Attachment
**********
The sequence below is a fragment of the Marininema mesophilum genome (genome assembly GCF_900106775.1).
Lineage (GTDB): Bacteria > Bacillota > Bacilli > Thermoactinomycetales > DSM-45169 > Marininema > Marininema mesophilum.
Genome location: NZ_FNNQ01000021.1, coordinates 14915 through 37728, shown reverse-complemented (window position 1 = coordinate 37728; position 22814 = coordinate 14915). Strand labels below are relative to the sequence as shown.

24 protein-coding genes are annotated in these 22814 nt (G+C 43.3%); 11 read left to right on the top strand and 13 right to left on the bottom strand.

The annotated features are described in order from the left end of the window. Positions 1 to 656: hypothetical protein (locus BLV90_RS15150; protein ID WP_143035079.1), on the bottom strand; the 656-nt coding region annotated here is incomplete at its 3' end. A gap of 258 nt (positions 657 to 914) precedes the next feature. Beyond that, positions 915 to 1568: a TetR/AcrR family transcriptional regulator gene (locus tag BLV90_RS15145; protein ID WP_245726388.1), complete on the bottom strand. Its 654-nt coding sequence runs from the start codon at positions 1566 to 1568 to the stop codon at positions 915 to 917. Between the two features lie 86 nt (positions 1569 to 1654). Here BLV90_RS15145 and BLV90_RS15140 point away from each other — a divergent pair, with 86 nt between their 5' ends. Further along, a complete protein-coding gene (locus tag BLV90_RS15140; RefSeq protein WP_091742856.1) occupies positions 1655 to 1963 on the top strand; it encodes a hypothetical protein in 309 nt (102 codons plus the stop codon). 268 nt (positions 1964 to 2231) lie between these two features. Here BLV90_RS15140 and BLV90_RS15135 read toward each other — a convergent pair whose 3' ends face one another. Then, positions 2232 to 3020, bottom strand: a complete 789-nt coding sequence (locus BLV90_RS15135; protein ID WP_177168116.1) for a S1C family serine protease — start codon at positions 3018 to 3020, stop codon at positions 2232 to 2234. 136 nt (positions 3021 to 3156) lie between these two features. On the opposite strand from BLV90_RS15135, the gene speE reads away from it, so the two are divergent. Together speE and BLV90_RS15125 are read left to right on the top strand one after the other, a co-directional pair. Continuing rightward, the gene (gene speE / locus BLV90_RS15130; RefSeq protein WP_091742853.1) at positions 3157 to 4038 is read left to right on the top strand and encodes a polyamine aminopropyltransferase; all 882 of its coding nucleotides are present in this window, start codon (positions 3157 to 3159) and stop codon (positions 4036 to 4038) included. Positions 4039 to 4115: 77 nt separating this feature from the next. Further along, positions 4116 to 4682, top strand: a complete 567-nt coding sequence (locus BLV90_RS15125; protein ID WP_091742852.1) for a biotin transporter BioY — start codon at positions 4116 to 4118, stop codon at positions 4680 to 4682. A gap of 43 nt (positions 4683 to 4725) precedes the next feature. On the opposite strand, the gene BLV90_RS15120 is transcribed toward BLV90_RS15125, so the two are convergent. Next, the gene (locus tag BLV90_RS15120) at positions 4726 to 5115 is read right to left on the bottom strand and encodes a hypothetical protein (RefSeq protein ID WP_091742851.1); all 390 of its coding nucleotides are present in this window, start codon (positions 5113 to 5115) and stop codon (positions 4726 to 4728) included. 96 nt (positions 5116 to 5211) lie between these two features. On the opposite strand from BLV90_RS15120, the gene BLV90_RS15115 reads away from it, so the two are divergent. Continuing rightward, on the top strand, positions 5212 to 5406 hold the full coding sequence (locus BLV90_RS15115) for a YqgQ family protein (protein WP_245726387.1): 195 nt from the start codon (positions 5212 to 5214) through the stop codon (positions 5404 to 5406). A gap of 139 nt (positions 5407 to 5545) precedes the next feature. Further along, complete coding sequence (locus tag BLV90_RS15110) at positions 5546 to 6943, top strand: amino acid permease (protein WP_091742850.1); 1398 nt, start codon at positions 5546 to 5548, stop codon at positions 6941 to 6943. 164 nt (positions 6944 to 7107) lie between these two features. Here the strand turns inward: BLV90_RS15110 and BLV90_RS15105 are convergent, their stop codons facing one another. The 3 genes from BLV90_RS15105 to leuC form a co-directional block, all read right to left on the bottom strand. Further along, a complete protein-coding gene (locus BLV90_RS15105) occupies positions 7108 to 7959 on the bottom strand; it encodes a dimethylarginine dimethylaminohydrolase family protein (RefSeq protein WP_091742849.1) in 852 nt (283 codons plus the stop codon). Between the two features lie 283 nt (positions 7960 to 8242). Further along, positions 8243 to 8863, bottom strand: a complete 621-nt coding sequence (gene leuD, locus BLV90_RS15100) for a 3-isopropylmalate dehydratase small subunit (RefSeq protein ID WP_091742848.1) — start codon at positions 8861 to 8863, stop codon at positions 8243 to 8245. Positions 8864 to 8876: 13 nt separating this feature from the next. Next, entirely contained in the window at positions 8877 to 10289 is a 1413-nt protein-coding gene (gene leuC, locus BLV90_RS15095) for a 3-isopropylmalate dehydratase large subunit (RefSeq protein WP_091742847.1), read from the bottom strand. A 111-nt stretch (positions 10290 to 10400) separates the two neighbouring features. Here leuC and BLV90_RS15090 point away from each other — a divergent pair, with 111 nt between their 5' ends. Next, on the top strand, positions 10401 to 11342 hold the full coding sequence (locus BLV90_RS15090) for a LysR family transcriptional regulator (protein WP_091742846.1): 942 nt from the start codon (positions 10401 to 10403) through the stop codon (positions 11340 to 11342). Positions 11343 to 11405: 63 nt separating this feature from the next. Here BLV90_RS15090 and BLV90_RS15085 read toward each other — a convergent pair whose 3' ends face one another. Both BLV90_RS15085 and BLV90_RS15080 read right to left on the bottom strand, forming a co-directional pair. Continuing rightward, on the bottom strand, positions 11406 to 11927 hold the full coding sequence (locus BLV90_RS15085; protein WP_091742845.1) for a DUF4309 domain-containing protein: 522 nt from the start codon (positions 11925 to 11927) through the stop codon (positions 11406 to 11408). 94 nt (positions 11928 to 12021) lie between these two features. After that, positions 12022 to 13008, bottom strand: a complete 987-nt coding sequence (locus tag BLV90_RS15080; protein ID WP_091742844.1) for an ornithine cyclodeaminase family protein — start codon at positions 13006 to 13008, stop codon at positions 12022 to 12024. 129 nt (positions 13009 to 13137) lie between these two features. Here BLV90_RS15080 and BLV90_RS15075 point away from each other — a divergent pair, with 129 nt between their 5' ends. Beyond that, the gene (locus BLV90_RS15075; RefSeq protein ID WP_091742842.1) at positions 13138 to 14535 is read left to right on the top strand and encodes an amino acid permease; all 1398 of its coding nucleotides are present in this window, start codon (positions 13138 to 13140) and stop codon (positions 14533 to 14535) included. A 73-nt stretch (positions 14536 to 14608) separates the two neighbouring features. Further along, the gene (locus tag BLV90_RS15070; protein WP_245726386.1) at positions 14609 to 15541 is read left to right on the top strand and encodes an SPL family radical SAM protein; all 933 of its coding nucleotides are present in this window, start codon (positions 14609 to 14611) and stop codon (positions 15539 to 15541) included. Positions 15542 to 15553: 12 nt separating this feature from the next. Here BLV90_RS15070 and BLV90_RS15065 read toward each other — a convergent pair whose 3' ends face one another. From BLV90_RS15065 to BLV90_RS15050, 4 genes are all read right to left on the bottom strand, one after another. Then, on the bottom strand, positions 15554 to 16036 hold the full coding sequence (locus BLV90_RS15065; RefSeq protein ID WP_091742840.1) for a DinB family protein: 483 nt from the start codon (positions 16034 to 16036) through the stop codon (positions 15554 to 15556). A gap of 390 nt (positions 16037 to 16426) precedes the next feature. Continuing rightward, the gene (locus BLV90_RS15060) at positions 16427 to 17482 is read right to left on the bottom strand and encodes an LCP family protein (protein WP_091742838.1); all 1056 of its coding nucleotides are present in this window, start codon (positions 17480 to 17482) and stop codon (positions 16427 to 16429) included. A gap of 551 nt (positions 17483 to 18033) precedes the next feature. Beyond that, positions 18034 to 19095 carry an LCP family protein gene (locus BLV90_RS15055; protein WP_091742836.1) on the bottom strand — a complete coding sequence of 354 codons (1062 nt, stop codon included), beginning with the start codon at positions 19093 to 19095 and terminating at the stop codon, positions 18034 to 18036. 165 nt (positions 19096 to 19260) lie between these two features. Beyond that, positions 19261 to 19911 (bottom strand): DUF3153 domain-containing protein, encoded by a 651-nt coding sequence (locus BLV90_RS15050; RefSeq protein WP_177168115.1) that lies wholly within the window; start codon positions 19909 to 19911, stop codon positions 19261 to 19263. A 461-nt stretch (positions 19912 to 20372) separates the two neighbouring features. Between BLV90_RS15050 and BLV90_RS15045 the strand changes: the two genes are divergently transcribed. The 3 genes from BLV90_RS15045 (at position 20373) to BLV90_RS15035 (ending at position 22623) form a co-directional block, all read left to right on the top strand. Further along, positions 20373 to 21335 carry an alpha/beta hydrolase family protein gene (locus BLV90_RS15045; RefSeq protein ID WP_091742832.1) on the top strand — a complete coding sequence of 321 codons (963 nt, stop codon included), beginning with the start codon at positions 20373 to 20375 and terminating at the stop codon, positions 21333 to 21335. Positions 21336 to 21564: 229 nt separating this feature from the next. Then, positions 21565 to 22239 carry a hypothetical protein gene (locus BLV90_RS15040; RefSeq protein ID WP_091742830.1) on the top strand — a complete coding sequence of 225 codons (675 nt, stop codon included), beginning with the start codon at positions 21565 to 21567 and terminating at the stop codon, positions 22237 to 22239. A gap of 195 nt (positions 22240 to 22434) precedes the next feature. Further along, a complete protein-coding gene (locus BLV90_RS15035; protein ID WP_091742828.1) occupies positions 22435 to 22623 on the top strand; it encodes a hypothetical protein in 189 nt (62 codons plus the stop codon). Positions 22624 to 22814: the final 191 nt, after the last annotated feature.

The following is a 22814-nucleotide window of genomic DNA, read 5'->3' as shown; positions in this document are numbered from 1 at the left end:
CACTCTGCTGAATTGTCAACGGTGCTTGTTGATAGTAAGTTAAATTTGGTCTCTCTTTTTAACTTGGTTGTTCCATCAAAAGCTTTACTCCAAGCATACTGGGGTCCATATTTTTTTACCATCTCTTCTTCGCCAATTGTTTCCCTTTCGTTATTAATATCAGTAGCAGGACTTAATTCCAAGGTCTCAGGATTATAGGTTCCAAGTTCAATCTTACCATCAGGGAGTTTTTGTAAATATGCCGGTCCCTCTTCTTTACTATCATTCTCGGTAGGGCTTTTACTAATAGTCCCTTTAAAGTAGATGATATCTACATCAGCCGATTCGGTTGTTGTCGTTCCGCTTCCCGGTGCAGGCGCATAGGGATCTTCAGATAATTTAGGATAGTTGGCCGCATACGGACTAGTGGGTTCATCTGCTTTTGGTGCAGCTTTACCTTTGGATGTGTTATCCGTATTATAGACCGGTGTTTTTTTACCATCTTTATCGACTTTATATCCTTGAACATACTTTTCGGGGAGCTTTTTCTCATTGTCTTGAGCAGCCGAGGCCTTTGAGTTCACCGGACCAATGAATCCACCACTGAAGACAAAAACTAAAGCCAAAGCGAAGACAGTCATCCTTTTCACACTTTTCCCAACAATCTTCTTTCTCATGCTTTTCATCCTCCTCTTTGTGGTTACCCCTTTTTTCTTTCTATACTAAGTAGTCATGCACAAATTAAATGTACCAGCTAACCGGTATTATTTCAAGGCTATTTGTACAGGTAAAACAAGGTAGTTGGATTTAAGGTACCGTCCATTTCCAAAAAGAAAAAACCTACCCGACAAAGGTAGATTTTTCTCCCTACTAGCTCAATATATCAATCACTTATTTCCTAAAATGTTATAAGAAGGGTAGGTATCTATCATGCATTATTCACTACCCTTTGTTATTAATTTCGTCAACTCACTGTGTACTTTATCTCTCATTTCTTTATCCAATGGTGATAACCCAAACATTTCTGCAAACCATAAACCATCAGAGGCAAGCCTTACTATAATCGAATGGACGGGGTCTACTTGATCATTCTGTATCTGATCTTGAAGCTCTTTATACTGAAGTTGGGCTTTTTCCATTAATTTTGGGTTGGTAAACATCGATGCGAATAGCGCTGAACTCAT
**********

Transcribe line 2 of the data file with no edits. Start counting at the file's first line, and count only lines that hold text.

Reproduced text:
Lineage (GTDB): Bacteria > Bacillota > Bacilli > Thermoactinomycetales > DSM-45169 > Marininema > Marininema mesophilum.